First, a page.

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In 1960, Mali gained its independence, but photographer Malick Sidibé (1936-2016) maintained that music was the real revolution of the era. Across the capital of Bamako, young men and women went out of their way to energetically and radically redefine themselves by embracing world youth culture, especially rock ‘n roll music, fashion and more liberal attitudes. In an interview with The Guardian in 2010, Sidibé explained, “We were entering a new era, and people wanted to dance. Music freed us.” At this time, Sidibé emerged as the ‘eye of Bamako,’ capturing the youthful exuberance of his compatriots on his Kodak Brownie (crucially equipped with a flash) as they danced up close to each other, wore bell bottom trousers, rode motorbikes or posed with their Jimi Hendrix records. In so doing, Sidibé produced images of an Africa that hitherto did not ‘exist’ in the eyes of the west.

AA Newsletter April21 Sidibe1Portrait of Malick Sidibé. All images courtesy of Galerie MAGNIN-A, Paris.

Initially Sidibé apprenticed with the French society photographer, Gérard Guillat, before striking out on his own, moving away from the big colonial balls and official dinners and turning his gaze instead to the postcolonial Malian people. While also taking on jobs like weddings and christenings, he would bounce from party to party across the capital every weekend, taking hundreds of stills and developing them late into the night for his subjects to view and purchase directly. Taking inspiration from international photographers like Andy Warhol and Richard Avedon, Sidibé framed his subjects like musicians and rock ‘n roll stars in magazines and on album covers, and his subjects were overjoyed to see themselves so groovily framed in classic black and white. Allegedly, some of his more eccentric subjects would totally re-invent themselves with new, outlandish outfits and hairdos weekly to get his attention. 

AA Newsletter April21 Sidibe4Malick Sidibé, detail of Toute la famille à moto, 1962. © Malick Sidibé.

In 1962, he opened Studio Malick in the vibrant neighbourhood of Bagadadji in Bamako. From the 1970s, he focused primarily on studio portraiture that continued to highlight the spirit of modernity in Mali at the time. His subjects would bring their most prized possessions to be photographed with for posterity, from motorcycles, guitars and records to livestock, always adopting fashionable clothes, accessories, hairstyles and poses coordinated by Sidibé to best capture their individual personalities. His photographs so perfectly captured his subject’s likenesses that Sidibé often remarked that they would even wear perfume so that viewers of the photographs would be able to smell them – an extra layer to the ‘realness’ of their portraits.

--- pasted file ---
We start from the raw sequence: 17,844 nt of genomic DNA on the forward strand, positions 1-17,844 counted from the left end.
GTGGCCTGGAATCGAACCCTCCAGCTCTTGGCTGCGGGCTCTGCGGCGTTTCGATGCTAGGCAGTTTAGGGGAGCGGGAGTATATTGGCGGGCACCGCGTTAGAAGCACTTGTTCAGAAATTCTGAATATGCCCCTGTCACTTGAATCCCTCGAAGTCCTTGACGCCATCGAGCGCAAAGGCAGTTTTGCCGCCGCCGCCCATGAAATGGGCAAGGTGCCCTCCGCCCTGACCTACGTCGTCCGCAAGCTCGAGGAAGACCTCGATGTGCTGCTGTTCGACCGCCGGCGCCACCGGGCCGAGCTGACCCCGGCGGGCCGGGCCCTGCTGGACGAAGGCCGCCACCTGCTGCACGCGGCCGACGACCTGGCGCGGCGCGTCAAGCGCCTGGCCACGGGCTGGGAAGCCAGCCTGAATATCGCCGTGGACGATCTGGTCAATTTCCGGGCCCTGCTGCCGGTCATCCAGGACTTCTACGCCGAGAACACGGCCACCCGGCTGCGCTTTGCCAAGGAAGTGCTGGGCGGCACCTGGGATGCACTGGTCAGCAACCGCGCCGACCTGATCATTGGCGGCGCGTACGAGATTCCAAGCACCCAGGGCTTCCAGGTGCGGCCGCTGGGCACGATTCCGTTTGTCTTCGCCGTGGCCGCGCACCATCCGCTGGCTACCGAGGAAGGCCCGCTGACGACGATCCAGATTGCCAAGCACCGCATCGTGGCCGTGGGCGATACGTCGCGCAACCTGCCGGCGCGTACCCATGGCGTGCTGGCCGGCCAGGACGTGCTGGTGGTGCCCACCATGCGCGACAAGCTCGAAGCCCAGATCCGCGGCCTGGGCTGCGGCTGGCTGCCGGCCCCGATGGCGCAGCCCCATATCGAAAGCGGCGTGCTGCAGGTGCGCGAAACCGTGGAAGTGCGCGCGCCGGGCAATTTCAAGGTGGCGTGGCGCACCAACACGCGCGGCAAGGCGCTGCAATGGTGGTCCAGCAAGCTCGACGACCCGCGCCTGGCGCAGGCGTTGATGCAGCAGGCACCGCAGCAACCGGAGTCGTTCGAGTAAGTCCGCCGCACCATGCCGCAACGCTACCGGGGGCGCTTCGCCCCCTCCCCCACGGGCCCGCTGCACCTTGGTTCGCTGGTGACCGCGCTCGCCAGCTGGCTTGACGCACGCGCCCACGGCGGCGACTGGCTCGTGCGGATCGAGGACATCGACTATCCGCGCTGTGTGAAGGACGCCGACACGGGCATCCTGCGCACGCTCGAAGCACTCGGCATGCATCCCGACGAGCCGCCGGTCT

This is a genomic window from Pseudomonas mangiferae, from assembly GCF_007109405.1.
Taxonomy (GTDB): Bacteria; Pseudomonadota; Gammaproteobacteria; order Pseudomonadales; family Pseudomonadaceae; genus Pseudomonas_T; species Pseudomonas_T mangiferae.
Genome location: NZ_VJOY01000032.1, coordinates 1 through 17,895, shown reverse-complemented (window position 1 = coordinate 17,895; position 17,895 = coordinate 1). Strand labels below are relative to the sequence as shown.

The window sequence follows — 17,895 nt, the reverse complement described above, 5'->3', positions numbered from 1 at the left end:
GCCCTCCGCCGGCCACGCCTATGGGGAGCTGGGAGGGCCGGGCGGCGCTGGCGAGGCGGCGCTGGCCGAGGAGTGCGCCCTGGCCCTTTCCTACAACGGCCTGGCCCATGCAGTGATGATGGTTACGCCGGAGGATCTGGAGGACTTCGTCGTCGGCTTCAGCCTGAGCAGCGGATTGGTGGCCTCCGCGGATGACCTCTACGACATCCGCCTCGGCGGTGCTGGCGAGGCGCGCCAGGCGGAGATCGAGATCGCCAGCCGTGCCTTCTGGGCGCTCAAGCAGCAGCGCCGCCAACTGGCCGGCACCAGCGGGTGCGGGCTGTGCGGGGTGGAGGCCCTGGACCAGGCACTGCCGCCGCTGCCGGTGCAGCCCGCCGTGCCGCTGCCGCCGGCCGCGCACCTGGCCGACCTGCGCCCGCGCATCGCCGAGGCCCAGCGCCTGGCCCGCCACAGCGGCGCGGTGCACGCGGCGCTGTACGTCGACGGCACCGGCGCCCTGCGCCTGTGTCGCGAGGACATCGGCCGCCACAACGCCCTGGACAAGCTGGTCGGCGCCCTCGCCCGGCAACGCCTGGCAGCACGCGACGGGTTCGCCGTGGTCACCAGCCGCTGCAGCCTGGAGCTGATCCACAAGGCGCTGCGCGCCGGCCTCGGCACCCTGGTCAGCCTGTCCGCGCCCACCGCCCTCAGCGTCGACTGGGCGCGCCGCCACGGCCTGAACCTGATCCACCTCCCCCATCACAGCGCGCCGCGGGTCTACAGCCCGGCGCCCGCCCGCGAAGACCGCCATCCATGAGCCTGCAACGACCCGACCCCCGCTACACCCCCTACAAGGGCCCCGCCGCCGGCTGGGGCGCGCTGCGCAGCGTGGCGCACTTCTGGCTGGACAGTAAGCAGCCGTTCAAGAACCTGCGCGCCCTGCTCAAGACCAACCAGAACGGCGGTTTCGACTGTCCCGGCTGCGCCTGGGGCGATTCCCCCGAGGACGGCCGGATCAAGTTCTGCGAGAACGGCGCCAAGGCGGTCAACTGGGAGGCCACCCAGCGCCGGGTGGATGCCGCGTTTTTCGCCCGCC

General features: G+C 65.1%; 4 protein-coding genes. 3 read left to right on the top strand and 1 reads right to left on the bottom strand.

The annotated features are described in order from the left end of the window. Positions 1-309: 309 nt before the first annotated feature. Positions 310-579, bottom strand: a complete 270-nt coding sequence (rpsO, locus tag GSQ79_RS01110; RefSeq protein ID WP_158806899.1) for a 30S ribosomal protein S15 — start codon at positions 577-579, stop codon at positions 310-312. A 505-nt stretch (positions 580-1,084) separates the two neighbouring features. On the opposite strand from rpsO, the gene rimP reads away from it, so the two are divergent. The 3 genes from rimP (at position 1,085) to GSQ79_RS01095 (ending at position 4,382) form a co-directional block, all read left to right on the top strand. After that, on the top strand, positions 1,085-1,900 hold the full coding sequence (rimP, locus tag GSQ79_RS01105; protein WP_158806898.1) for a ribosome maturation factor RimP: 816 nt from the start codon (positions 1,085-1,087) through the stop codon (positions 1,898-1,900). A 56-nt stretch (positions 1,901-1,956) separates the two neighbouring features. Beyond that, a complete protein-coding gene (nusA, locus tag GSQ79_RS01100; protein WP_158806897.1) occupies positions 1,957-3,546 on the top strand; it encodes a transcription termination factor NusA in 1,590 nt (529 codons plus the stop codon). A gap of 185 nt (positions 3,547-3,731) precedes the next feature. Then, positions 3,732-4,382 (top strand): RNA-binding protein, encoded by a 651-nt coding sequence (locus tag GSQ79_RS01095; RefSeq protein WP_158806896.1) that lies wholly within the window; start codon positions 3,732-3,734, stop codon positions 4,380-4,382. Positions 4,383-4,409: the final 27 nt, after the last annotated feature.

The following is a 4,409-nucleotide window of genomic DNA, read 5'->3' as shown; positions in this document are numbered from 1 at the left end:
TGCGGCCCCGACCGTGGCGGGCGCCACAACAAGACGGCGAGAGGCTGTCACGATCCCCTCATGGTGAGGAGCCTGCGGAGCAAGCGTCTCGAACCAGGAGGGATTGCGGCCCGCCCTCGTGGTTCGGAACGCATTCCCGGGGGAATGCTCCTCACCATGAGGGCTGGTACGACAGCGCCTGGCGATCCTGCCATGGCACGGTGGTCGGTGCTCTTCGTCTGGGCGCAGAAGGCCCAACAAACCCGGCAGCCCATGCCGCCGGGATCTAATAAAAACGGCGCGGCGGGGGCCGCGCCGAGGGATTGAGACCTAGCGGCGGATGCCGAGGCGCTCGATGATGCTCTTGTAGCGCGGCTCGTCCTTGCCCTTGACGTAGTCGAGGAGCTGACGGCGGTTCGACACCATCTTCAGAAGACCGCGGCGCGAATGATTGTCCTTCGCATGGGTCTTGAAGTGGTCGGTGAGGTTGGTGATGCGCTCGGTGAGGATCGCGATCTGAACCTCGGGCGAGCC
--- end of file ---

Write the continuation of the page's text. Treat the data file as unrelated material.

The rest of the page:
AA Newsletter April21 Sidibe5Malick Sidibé, detail of Un Yéyé en position, 1963. © Malick Sidibé.

Most often seated outside his studio, drinking tea with his neighbours, Sidibé’s workspace became a popular pilgrimage spot for photography lovers from across the globe. Despite his popularity, his photographs were never intended for privileged people and cost less than 25c (US) for a print. He is even said to have given negatives away to first time visitors from as far away as Zurich and New York – a testament to his legendary joie de vivre

Over the years the word spread, leading to prestigious collaborations and a host of international awards. In 2009, he shot a fashion shoot in Studio Malick for the New York Times, alongside Fashion Editor Andreas Kokkino. In 2007, Sidibé was given the Golden Lion Award for Lifetime Achievement at the Venice Biennale, becoming the first photographer and first African to win. He also received the ICP Infinity Award for Lifetime Achievement in 2008 and the Hasselblad Foundation International Award in Photography in 2003.

AA Newsletter April21 Sidibe7Malick Sidibé, detail of Regardez-moi!, 1962. © Malick Sidibé.

Today, Sidibé’s musical inspiration has come full circle and his unique style has been referenced by musicians in fashion shoots, on album covers and in music videos, like Janet Jackson’s Got ’til It’s Gone (1997) and Malian singer Inna Modja’s Tombouctou (2015) that was filmed in his iconic studio. Tombouctou is a defiant battle cry, denouncing ongoing terrorist violence in northern Mali – a contemporary tribute to the power and beauty of Malian youth.

His last solo show closes on the 23rd of April at Jack Shainman Gallery in New York City. The exhibition focused primarily on Sidibé’s lesser known works and his recent series ‘Vue de dos,’ highlighting the beauty and sensuality of women’s bare backs and shoulders – a taboo subject matter in Mali that is a predominantly Muslim country.

Sidibé died on the 14th of April 2016 due to complications caused by diabetes. Mali’s culture minister N’Diaye Ramatoulaye Diallo said in an interview with The Guardian, “It’s a great loss for Mali. He was part of our cultural heritage. The whole of Mali is in mourning.” 

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